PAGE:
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Any member who wants to request the help of the Legal Affairs Committee can contact their local Texas Building Branch representative for assistance. struction. For example, after an outbreak of copper wiring thefts at construction sites, the Committee is watching a bill relating to the punishment of copper thieves. In another case, the Committee supports legislation that would tighten the federal documentation process of employees to prevent contractors from unknowingly hiring illegal workers. Together with the AGC, the Legal Affairs Committee is dedicated to pursuing and maintaining just and consistent construction regulation. Always On Hand to Support You Despite the sue-happy nature of society, members of the AGC should feel taken care of. At any time, any member who wants to request the help of the Legal Affairs Committee can contact

their local Texas Building Branch representative for assistance. Each member is important to the fabric of Texas construction. Lawsuits that affect them often affect the entire industry and need to be taken seriously. Construction workers have the right to know what consequences and guidelines to expect from the law. The Legal Af fairs Committee serves as a buf fer between employees in the construction business and legal complications. Its members dutifully and vigilantly keep a watchful eye on construction legislation and litigation in an effort to keep policies regarding the construction industry fair and predictable. To contact members of the TBB Legal Affairs Committee, contact Mike Chatron at 512-478-5629 or chatron@agctbb.org.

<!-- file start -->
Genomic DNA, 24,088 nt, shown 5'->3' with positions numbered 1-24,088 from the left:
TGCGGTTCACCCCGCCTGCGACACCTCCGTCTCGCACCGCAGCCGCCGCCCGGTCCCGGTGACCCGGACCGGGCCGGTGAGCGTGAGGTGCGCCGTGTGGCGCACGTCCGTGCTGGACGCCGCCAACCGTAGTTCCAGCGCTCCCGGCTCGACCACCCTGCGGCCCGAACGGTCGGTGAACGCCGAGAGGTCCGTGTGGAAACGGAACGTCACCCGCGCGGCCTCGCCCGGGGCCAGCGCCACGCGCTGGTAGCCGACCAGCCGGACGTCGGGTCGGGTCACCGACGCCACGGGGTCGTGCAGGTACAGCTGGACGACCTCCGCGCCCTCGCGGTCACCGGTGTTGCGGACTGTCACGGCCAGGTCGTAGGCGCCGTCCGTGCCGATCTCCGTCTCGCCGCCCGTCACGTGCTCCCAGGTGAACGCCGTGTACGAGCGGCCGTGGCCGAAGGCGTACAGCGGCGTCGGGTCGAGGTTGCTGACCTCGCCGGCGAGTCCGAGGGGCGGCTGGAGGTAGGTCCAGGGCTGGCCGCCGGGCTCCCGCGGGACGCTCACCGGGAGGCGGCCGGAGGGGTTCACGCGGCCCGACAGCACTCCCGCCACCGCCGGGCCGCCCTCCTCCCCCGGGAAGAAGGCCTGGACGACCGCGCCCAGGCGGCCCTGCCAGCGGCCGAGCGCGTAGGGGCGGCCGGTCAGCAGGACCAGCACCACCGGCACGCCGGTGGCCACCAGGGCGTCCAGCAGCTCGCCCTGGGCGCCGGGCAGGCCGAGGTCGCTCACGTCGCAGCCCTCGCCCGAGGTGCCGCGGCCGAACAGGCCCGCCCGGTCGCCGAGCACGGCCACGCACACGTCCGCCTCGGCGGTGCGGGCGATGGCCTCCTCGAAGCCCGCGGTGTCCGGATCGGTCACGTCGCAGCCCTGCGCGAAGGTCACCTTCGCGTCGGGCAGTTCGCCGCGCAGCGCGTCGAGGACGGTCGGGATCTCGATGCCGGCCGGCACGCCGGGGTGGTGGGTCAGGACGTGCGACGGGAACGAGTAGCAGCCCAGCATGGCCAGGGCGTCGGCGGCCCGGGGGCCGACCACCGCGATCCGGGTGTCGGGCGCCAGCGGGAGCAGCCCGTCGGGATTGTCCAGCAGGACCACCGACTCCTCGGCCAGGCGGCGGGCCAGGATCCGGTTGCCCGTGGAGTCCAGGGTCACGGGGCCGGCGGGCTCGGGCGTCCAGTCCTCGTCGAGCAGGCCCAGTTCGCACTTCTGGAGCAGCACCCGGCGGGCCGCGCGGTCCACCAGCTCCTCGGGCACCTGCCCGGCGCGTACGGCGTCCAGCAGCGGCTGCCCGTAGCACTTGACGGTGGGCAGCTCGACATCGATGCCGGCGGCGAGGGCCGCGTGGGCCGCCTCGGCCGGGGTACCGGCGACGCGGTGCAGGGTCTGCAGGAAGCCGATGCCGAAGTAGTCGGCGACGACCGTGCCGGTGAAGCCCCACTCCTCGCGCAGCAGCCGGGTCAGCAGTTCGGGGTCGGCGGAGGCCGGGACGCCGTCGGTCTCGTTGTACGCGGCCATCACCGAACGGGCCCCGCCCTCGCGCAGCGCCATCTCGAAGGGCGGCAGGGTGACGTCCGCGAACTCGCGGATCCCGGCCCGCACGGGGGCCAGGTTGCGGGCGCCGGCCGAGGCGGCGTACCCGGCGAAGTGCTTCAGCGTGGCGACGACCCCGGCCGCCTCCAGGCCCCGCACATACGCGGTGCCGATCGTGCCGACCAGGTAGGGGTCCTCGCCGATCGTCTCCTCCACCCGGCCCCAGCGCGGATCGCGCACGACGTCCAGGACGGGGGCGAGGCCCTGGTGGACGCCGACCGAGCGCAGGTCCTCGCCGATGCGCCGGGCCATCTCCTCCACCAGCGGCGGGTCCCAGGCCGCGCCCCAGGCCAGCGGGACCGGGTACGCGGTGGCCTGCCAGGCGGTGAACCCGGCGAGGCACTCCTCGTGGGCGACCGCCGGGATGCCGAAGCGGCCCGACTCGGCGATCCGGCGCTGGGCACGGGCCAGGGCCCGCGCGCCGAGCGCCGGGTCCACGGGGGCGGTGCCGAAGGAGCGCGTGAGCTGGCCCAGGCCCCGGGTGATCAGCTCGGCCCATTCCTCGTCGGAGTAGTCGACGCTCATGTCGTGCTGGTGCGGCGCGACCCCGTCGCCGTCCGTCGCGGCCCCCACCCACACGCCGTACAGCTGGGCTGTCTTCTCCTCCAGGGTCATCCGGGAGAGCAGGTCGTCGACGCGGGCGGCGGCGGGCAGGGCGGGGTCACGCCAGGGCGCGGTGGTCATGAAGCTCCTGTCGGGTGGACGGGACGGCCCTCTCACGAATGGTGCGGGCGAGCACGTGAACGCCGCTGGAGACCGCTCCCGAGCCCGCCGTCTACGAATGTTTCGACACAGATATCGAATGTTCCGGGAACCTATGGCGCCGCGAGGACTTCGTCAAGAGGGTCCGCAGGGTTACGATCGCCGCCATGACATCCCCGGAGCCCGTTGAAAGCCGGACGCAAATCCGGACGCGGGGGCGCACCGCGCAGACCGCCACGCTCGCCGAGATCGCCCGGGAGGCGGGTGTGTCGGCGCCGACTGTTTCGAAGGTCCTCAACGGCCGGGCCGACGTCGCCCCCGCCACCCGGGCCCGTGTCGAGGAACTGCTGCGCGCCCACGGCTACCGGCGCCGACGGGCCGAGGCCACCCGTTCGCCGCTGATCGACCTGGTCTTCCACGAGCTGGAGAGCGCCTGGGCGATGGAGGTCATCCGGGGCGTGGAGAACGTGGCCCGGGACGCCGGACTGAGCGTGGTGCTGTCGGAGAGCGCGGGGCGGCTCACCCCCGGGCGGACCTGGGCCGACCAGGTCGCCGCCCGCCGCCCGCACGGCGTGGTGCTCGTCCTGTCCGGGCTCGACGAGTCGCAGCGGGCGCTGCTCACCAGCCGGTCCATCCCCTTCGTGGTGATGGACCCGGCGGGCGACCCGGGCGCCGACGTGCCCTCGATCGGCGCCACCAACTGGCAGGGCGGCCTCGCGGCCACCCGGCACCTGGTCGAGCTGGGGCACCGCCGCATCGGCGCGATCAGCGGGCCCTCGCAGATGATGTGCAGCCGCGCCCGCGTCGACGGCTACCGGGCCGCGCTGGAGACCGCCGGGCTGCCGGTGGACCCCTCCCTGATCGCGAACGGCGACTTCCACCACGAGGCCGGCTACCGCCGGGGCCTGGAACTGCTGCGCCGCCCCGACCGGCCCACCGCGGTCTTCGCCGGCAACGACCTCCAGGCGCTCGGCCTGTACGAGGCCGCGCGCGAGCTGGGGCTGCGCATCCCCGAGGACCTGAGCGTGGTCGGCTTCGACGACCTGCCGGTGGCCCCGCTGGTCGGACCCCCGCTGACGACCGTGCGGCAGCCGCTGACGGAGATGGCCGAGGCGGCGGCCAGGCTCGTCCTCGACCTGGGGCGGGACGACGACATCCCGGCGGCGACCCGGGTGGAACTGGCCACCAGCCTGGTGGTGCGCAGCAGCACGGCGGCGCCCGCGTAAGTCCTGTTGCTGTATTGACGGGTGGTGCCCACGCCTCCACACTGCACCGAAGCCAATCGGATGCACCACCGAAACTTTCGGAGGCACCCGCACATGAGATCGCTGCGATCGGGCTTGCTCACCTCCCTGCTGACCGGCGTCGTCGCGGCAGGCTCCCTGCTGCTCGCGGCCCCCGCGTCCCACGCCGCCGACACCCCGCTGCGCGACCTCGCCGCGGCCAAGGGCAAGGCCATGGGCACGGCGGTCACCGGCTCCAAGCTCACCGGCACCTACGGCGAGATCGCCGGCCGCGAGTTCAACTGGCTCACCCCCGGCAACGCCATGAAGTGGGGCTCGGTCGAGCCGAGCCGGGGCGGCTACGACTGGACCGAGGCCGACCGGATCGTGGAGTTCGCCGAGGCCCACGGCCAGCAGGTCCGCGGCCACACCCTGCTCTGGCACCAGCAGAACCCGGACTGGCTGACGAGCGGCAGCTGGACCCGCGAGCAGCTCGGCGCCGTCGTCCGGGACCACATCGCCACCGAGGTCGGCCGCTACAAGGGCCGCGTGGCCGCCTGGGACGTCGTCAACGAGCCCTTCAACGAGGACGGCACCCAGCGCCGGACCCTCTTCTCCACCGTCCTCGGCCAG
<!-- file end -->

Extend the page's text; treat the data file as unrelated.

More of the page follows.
Ranked the #1 Tilt-up Contractor by Concrete Construction magazine for 2005 and 2006

SERVICE YOU CAN COUNT ON

Yes, we pour concrete - and lots of it! But, what TAS really offers is service. It's part of our culture. And, it's one of the reasons we maintain such long-standing client relationships.

RESOURCES YOU CAN RELY ON

As a result of our extensive fleet of equipment and manpower,TAS can mobilize quickly and perform quality work in a safe, expedient manner. Our size, financial stability and expertise eases client anxiety and reduces risk. At TAS, we provide peace of mind as much as we do concrete services. That's why clients choose to work with us time and again.

27 Years of Service 20105 Krahn Road Spring, Texas 77388 | PH: 281.230.7500 | FAX: 281.230.7664 4800 Cash Road Dallas, Texas 75247 | PH: 214.905.9950 | FAX: 214.905.9992 www.tasconcrete.com